A seller who misrepresented the condition of the property has been ordered to return the $120,000 deposit and pay damages, interest, and expert and legal costs to a buyer misled about its weathertightness problems and history of repair work.
On 20 April 2016 Jayden Rickard-Simms suffered a serious head injury in a workplace accident at Grenada North near Wellington. Jayden was in intensive care for 14 days following the fall and is still affected by it. In April 2018, Jayden brought a private prosecution against ENGIE, Hall’s Refrigerat
The High Court has heard an increasing number of cases in recent years relating to claims in misrepresentation for the sale and purchase of “leaky homes”.
The recent Auckland High Court decision of Tian v Zhang & Ors  NZHC 2231 provides an interesting insight into how a “dowry” or “bride price” might be reclaimed under New Zealand law where the parties split before they get the chance to head down the aisle.
Tower Insurance Limited v Nicon Limited  NZCA 332 raised two fundamental issues relating to a Heads of Agreement (which may also be known as a terms sheet, memorandum of understanding (MOU), letter of intent (LOI), or similar).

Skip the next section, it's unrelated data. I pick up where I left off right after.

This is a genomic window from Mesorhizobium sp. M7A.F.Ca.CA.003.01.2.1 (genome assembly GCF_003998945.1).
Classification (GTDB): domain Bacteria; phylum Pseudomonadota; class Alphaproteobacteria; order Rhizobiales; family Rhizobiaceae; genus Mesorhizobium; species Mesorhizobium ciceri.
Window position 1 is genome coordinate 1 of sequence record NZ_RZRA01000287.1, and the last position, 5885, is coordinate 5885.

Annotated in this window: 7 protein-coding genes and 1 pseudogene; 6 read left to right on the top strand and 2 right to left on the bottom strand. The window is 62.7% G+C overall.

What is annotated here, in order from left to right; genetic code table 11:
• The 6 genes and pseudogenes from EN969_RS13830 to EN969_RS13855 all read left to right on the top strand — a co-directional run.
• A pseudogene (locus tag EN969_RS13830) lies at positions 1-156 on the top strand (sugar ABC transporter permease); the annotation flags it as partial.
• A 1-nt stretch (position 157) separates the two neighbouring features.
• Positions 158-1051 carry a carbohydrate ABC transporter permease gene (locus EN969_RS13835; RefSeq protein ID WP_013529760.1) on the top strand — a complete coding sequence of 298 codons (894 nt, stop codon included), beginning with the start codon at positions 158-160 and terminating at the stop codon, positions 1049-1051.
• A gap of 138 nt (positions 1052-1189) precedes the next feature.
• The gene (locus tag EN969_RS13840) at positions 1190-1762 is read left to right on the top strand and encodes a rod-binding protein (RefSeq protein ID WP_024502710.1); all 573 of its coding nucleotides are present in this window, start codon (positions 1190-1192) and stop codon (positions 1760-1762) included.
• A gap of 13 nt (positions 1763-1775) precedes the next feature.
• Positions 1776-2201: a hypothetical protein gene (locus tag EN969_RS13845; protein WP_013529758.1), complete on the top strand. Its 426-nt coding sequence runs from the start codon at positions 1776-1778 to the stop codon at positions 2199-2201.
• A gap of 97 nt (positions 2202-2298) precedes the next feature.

Whether vendors should be liable for innocent misrepresentation and undiscovered weathertightness defects in the sale of existing homes is a controversial question currently eliciting differing responses in the Courts.
Parker and Associates is pleased to announce the appointment of James Wollerman as partner, effective 10 September 2018.
Parties to commercial contracts should review their contracts to check whether they contain “no oral modification” (NOM) clauses, and if they do, ensure they are complied with, following the UK Supreme Court’s decision in Rock Advertising Ltd v MWB Business Exchange Centres Ltd  UKSC 24, in
When selling their house, is a homeowner entitled to assign their ongoing insurance claim to the purchaser?
In a recent High Court decision, Thomas J awarded joint owner-occupiers of a unit in a leaky complex $35,000 in general damages for stress and anxiety arising from the discovery of leaky issues with their unit and the resulting litigation.
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The Courts have both statutory and inherent jurisdiction to remove trustees and recent cases indicate they are now more willing to use this power.